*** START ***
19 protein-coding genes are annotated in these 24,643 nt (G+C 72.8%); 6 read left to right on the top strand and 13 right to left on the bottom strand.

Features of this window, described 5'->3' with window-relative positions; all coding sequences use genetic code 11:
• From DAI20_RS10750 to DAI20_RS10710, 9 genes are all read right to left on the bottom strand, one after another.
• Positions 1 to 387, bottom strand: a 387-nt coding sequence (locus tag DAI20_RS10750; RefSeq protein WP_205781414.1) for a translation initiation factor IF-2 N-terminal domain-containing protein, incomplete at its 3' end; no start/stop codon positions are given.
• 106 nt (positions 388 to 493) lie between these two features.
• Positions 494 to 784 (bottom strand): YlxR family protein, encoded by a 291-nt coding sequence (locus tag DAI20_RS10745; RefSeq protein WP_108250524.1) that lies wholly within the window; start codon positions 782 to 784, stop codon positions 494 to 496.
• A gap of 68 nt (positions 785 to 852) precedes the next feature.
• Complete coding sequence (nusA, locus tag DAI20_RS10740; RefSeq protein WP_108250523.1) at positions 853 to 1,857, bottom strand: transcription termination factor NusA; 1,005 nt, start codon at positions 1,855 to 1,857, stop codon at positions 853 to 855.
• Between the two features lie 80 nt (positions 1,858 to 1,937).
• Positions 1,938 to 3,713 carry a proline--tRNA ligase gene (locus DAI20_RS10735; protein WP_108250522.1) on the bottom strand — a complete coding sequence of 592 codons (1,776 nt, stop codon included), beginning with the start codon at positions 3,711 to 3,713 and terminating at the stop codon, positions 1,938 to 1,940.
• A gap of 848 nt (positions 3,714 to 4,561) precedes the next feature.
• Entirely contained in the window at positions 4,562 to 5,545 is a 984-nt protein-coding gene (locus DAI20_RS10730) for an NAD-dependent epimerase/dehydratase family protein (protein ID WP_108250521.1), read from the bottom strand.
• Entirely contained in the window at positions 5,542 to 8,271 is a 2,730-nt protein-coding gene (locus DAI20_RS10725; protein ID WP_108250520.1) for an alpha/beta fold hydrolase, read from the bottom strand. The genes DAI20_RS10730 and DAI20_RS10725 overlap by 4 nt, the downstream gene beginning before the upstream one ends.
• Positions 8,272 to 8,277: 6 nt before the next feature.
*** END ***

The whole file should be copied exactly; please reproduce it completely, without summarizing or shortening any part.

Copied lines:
19 protein-coding genes are annotated in these 24,643 nt (G+C 72.8%); 6 read left to right on the top strand and 13 right to left on the bottom strand.

Features of this window, described 5'->3' with window-relative positions; all coding sequences use genetic code 11:
• From DAI20_RS10750 to DAI20_RS10710, 9 genes are all read right to left on the bottom strand, one after another.
• Positions 1 to 387, bottom strand: a 387-nt coding sequence (locus tag DAI20_RS10750; RefSeq protein WP_205781414.1) for a translation initiation factor IF-2 N-terminal domain-containing protein, incomplete at its 3' end; no start/stop codon positions are given.
• 106 nt (positions 388 to 493) lie between these two features.
• Positions 494 to 784 (bottom strand): YlxR family protein, encoded by a 291-nt coding sequence (locus tag DAI20_RS10745; RefSeq protein WP_108250524.1) that lies wholly within the window; start codon positions 782 to 784, stop codon positions 494 to 496.
• A gap of 68 nt (positions 785 to 852) precedes the next feature.
• Complete coding sequence (nusA, locus tag DAI20_RS10740; RefSeq protein WP_108250523.1) at positions 853 to 1,857, bottom strand: transcription termination factor NusA; 1,005 nt, start codon at positions 1,855 to 1,857, stop codon at positions 853 to 855.
• Between the two features lie 80 nt (positions 1,858 to 1,937).
• Positions 1,938 to 3,713 carry a proline--tRNA ligase gene (locus DAI20_RS10735; protein WP_108250522.1) on the bottom strand — a complete coding sequence of 592 codons (1,776 nt, stop codon included), beginning with the start codon at positions 3,711 to 3,713 and terminating at the stop codon, positions 1,938 to 1,940.
• A gap of 848 nt (positions 3,714 to 4,561) precedes the next feature.
• Entirely contained in the window at positions 4,562 to 5,545 is a 984-nt protein-coding gene (locus DAI20_RS10730) for an NAD-dependent epimerase/dehydratase family protein (protein ID WP_108250521.1), read from the bottom strand.
• Entirely contained in the window at positions 5,542 to 8,271 is a 2,730-nt protein-coding gene (locus DAI20_RS10725; protein ID WP_108250520.1) for an alpha/beta fold hydrolase, read from the bottom strand. The genes DAI20_RS10730 and DAI20_RS10725 overlap by 4 nt, the downstream gene beginning before the upstream one ends.
• Positions 8,272 to 8,277: 6 nt before the next feature.